Microsoft's gesture-recognition technology, Project Natal, could transform the office, according to top company executive Craig Mundie.
In a demonstration on Thursday, Microsoft's top research and strategy officer showed how the desktop computer of the future will use an entire office as both display and input device. The room used voice and gestures as input, in addition to touch input via a number of touchscreens.
"The real question is what killer apps [will mark the] new era, and what will be the user interface that people use to get at them," Mundie said, speaking at Microsoft's financial analyst meeting in Redmond.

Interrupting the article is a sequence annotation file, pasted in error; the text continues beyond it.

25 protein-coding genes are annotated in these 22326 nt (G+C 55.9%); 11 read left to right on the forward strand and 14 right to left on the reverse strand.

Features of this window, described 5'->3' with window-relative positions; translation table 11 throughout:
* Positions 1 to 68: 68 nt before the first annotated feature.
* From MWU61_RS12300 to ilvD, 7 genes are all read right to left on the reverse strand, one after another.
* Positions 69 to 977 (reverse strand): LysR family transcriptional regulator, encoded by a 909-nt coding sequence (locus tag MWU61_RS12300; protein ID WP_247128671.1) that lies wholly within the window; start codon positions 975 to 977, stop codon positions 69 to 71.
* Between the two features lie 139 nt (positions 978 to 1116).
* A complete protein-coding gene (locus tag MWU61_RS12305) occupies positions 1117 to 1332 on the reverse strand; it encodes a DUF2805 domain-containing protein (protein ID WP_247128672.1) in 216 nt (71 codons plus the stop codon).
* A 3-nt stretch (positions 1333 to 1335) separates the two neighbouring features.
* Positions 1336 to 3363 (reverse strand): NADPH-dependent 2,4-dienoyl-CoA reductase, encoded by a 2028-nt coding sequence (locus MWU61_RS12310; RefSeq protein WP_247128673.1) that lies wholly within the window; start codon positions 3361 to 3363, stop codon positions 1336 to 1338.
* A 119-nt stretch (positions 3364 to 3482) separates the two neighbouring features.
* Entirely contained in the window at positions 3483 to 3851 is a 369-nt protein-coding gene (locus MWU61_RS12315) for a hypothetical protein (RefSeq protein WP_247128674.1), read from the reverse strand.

His demonstration included hologram-like videoconferencing, a virtual digital assistant and multiple surface computers, along with voice, touch and gesture recognition. The desk was a multitouch surface computer. The office's walls were also a display that could easily switch from being a virtual window and collection of digital photos, to being a corkboard of sticky notes to various workspaces.